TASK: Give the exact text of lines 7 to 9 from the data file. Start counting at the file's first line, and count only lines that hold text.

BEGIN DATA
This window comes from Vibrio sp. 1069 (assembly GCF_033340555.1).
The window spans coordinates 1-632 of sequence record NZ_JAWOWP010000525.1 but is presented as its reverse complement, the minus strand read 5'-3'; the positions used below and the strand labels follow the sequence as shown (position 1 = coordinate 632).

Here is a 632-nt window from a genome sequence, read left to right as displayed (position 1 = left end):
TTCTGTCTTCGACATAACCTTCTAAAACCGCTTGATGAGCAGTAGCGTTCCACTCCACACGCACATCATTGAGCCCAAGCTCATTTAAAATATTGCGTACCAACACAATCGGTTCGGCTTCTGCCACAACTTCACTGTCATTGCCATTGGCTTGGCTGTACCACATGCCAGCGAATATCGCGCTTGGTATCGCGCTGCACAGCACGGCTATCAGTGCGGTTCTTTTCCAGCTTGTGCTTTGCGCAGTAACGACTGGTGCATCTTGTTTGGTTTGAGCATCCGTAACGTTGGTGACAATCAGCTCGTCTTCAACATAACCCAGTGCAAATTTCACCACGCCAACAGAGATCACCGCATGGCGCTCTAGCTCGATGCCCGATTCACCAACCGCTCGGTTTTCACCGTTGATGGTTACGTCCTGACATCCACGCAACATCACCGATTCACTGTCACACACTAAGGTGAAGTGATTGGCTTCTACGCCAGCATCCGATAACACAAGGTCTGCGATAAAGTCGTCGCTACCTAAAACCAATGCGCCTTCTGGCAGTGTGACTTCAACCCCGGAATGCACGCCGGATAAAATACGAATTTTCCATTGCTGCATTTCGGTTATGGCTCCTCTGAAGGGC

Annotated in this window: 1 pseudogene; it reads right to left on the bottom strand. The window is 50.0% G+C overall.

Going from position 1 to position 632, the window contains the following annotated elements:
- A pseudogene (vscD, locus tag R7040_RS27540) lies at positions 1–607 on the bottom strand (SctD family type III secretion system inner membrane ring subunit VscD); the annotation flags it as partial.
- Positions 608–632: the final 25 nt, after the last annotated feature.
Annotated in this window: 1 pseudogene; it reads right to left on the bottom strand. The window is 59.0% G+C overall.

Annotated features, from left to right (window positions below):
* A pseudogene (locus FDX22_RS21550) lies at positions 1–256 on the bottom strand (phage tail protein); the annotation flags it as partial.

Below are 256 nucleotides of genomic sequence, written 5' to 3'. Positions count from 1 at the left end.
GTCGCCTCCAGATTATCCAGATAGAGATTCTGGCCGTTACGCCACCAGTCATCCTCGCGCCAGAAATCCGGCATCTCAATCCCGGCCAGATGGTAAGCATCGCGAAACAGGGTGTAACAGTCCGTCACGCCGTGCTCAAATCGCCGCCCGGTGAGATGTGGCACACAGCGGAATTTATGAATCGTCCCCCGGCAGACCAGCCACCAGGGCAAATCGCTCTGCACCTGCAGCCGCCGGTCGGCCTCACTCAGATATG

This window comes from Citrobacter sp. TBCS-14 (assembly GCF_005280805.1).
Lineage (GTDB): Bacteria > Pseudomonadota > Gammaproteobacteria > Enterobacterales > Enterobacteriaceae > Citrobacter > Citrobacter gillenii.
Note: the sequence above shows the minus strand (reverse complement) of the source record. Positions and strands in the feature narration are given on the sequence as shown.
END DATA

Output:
- A pseudogene (vscD, locus tag R7040_RS27540) lies at positions 1–607 on the bottom strand (SctD family type III secretion system inner membrane ring subunit VscD); the annotation flags it as partial.
- Positions 608–632: the final 25 nt, after the last annotated feature.
Annotated in this window: 1 pseudogene; it reads right to left on the bottom strand. The window is 59.0% G+C overall.